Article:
Italy Out-sparkles the Competition: From Prosecco to Franciacorta and Beyond

This post originally appeared on FoodableTV.com

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Say “sparkling wine” and Champagne might be the first thing to come to mind. But, if asked for a sparkling wine from Italy, Prosecco is the probable answer.  This is not a surprise, as Prosecco is the number one sparkling wine in Italy in terms of production. But, are you aware of other sparkling wines from Italy? Asti Spumante, Lambrusco, Franciacorta, Brachetto d’Acqui, more than just a few to name.  Because of their diversity, quality and affordability, it is time to know these Italian sparkling wines. After all, when it comes to sparkling wines imported to the United States, six of the top ten wines are from Italy.

To understand the sparkling wines of Italy, it is important to start with a few key wine terms.

Sparkling Wine Production
When making sparkling wine, there are two different methods used:

Metodo Classico
In the Classic Method (also called Method Champenoise or Traditional Method), the wine is made the same way as Champagne. Grapes are crushed and fermented.  The wine is put in the bottle and yeast is added for a second fermentation in which bubbles are created when the CO2 develops. The resulting wines are rich with flavors of lemon zest and brioche and with fine bubbles. Classic Method wines are made in the Italian regions such as Lombardy, Trentino and Piedmont.

Charmat Method
In the Charmat Method, the second fermentation happens in the tank before bottling. This method is best for sparkling wines that are meant to be drunk young and fresh. In Italy, both Prosecco and Asti Spumante are made in this method.

Sparkling Styles
There are two terms that may appear on a bottle of sparkling wine from Italy:
Frizzante: slightly bubbly
Spumante: sparkling wine

Sparkling Wines Made in Charmat Method

Prosecco

Prosecco comes from the Veneto region in Northeast Italy. The most important sub-region is called Valdobbiadene.  Prosecco is made with a grape called Glera, although now the grape is also called Prosecco. Typically around 11% alcohol, Prosecco is a straw color and has light bubbles. It is fresh, clean and bright with aromatics of flowers and peaches.  It is very easy to drink and the perfect sparkling wine to mix in cocktails.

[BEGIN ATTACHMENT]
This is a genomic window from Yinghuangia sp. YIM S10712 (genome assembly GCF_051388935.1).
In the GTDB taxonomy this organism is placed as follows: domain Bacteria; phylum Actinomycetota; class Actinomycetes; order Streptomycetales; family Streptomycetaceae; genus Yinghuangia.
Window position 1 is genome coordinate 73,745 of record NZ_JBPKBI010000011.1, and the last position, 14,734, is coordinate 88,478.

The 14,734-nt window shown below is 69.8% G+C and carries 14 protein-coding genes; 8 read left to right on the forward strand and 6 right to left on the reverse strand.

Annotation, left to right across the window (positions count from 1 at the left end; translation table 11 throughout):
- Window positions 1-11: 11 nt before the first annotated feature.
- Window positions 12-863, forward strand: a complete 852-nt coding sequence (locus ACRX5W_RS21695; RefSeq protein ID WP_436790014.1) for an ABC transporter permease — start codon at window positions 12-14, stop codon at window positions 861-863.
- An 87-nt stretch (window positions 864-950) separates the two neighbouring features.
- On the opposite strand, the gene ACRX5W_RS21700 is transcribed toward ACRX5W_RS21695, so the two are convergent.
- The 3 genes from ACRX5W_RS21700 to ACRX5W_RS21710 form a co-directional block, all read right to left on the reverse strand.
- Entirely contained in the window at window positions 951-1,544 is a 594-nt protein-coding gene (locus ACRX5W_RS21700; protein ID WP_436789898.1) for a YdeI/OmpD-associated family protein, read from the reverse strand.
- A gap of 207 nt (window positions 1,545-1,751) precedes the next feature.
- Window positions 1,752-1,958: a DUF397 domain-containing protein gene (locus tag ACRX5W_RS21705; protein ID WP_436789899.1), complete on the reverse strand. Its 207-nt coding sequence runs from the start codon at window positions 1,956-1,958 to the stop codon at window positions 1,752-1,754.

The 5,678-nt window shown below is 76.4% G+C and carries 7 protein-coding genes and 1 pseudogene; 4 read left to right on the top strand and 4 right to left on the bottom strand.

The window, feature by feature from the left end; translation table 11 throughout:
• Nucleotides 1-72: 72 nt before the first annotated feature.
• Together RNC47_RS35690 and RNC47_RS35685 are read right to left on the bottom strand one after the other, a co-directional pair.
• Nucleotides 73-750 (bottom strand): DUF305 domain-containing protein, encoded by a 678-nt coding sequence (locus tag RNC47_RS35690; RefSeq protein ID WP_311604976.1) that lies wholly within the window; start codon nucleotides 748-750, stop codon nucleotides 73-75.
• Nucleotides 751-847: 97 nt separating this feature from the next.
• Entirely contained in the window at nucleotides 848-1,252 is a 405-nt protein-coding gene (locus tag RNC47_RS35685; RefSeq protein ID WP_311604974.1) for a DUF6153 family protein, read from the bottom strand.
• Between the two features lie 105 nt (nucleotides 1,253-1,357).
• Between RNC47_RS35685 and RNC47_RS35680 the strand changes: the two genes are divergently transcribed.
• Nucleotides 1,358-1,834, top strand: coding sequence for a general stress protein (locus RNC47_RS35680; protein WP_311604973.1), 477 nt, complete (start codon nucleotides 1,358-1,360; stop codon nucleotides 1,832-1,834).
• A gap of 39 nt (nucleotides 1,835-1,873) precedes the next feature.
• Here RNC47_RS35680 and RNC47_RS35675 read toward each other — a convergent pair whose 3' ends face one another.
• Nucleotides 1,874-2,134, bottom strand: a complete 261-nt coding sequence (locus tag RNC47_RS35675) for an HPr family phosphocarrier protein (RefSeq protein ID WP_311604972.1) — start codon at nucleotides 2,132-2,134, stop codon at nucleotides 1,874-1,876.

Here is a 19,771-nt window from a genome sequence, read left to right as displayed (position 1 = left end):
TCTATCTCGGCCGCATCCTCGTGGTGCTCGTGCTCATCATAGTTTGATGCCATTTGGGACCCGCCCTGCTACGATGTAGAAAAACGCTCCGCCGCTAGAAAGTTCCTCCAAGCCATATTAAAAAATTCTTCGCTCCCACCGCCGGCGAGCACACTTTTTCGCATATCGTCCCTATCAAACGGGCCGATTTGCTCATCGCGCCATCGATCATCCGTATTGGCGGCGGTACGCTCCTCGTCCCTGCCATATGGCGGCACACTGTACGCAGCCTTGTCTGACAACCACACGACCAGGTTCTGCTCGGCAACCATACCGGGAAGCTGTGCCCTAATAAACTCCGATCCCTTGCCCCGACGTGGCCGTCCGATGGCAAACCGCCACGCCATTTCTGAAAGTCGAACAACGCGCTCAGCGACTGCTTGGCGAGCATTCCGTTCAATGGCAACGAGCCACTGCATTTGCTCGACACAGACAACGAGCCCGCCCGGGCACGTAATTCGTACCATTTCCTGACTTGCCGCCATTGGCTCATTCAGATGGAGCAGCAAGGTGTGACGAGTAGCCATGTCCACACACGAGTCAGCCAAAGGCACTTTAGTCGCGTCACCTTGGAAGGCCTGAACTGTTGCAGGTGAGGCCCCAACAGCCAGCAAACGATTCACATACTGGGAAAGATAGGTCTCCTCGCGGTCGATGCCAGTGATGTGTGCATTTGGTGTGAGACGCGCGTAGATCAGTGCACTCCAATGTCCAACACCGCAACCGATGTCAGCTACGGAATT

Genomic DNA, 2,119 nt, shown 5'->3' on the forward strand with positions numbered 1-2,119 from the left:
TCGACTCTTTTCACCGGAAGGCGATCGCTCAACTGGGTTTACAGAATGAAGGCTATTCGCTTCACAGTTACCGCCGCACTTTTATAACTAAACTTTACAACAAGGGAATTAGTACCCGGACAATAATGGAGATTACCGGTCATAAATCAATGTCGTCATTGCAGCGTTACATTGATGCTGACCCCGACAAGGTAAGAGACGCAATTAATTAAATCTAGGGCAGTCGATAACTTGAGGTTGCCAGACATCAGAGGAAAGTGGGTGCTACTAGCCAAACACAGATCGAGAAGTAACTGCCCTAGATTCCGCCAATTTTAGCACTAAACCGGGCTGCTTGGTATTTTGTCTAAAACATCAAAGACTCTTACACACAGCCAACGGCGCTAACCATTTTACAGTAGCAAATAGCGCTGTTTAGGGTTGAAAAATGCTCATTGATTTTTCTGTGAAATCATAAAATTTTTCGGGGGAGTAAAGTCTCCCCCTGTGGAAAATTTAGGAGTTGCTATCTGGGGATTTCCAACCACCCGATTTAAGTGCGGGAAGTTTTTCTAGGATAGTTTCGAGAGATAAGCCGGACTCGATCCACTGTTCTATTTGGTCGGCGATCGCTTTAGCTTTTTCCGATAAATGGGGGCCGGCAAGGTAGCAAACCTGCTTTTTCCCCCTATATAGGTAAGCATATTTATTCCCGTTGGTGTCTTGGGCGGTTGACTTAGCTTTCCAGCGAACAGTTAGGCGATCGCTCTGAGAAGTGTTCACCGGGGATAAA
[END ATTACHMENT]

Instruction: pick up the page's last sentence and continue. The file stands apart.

Asti Spumante

Asti is a town in Piedmont, in the Northwest of Italy. The sparkling wine, Asti Spumante, is made from 100% Moscato. It has a low alcohol content of 7%-9.5% and is sweet due to residual sugar. Many people may think of Asti Spumante as overly sweet and rather cloying but a well-made one has beautiful aromas of honeysuckle, nectarine and pear and is perfect at the end of the meal paired with fruity or creamy desserts.

Lambrusco

Lambrusco is a red wine grape from the Emilia-Romagna and Lombardy regions. While this wine is sparkling, it is red and its styles can range from sweet to dry (no residual sugar). With at least 10.5% alcohol, this sparkling wine is made in the Charmat method and is meant to be drunk young. It is very aromatic, smelling of berries, with a slightly bitter finish. This is the perfect wine to pair with fatty foods like salami or prosciutto.

 Brachetto d’Acqui

Coming from Acqui in Piedmont, Brachetto is a grape variety. The resulting wine is a slightly sweet, slightly effervescent red wine with bright, fruity notes of strawberry. The sweetness of this wine is balanced by its acidity and it is a perfect pairing with chocolate.

Sparkling Wines Made in Methodo Classico

Franciacorta

Franciacorta is a town in the region of Lombardy. The name Franciacorta means “little France” and like Champagne, Franciacorta makes sparkling wine in the traditional method. The grapes allowed are Chardonnay and Pinot Noir (like Champagne) as well as Pinot Bianco. The wine is required to age for a minimum of 24 months and has a very fine and persistent perlage (the chain of bubbles). Not as yeasty as Champagne, Franciacorta is a softer style and can be enjoyed throughout a meal.

 Other Sparkling Wines

There are many other regions that produce Metodo Classico sparkling wine but they are lesser known than Franciacorta. Oltrepo Pavese, also located in Lombardy, but on the other side of the Po River, makes Metodo Classico sparkling wine that is predominately made with Pinot Noir. Trento, next to Alto Adige at the base of the Alps, makes sparkling wine that is Chardonnay and Pinot Noir based.

 While the above sparkling wines are the most common to find in the US, Italy also produces many more sparkling wines from Liguria, Friuli, Sicily, Puglia and Marche that are worth exploring.

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